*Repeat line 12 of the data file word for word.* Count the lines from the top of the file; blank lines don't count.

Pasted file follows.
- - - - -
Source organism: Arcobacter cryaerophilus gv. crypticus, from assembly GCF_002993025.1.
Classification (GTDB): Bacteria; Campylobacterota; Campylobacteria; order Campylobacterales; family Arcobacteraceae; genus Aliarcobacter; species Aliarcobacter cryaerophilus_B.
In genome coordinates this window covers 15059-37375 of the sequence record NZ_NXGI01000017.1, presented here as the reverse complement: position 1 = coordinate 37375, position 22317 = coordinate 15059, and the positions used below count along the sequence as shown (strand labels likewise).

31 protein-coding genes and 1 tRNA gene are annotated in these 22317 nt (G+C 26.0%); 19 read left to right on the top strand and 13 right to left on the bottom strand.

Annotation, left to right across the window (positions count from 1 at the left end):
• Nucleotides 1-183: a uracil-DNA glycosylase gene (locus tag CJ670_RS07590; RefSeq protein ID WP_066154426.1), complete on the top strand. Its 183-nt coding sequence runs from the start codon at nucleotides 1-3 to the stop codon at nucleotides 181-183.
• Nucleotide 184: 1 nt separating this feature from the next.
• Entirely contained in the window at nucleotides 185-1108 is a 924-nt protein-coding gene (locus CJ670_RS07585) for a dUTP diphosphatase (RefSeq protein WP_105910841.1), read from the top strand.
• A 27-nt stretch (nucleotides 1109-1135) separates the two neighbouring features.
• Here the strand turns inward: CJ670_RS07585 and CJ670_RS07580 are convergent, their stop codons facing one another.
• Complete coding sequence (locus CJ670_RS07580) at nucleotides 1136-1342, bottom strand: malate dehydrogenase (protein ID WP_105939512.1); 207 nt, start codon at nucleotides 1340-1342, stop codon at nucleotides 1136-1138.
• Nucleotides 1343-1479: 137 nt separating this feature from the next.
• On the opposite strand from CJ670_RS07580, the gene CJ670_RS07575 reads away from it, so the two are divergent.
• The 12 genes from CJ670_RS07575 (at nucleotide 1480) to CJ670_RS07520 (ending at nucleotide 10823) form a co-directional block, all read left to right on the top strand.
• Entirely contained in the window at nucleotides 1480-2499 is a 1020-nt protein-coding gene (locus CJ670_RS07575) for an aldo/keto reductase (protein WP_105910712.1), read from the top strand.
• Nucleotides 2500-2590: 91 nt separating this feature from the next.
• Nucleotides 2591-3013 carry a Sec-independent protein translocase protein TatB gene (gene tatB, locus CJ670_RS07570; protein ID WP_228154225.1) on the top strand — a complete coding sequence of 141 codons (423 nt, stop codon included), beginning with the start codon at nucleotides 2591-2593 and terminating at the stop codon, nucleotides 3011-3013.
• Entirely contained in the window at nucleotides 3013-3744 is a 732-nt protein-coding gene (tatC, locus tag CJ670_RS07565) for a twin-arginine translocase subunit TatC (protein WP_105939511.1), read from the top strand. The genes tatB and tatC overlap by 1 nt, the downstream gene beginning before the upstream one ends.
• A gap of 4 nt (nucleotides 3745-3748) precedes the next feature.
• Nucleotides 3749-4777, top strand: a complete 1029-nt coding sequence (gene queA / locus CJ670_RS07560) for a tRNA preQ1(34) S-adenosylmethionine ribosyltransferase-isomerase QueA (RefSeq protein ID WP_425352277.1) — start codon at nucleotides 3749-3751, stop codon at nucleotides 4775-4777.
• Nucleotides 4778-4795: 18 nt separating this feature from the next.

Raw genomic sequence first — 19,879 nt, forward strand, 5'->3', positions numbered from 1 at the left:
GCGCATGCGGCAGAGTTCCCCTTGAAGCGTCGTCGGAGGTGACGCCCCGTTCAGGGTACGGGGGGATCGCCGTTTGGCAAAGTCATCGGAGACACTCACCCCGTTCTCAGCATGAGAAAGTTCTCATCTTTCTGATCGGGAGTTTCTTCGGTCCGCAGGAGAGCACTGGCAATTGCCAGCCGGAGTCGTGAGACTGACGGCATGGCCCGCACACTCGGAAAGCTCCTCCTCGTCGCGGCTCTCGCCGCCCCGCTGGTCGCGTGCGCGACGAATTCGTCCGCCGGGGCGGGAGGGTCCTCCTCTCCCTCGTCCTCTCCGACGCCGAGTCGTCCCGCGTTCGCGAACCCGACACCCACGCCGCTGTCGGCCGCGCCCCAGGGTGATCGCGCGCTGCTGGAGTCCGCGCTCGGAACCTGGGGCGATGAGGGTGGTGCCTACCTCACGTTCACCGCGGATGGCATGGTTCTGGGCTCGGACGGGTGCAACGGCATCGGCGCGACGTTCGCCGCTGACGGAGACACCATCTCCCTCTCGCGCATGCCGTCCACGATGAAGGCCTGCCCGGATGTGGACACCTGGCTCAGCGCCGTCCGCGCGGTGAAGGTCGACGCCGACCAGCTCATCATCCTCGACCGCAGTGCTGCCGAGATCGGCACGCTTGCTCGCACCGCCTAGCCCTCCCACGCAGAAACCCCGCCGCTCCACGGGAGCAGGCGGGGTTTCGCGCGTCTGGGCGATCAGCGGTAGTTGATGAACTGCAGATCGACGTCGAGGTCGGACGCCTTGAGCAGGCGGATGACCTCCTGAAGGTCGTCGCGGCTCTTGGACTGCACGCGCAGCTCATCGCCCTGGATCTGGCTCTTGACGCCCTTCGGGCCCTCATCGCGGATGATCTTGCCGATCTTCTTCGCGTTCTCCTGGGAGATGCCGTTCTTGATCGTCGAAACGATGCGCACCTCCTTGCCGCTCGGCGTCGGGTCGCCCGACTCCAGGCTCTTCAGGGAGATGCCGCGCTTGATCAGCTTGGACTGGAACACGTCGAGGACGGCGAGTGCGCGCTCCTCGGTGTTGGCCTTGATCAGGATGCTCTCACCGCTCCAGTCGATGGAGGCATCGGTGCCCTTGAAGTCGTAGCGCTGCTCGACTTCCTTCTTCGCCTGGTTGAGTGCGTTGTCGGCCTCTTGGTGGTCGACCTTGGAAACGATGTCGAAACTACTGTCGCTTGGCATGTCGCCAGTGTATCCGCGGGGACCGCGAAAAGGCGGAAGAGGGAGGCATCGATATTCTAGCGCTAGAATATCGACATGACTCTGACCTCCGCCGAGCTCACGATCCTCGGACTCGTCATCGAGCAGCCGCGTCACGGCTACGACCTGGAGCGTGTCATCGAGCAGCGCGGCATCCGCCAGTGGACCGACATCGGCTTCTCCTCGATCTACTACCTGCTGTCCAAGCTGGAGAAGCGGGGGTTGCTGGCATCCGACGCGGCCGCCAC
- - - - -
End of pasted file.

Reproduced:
• Nucleotides 1343-1479: 137 nt separating this feature from the next.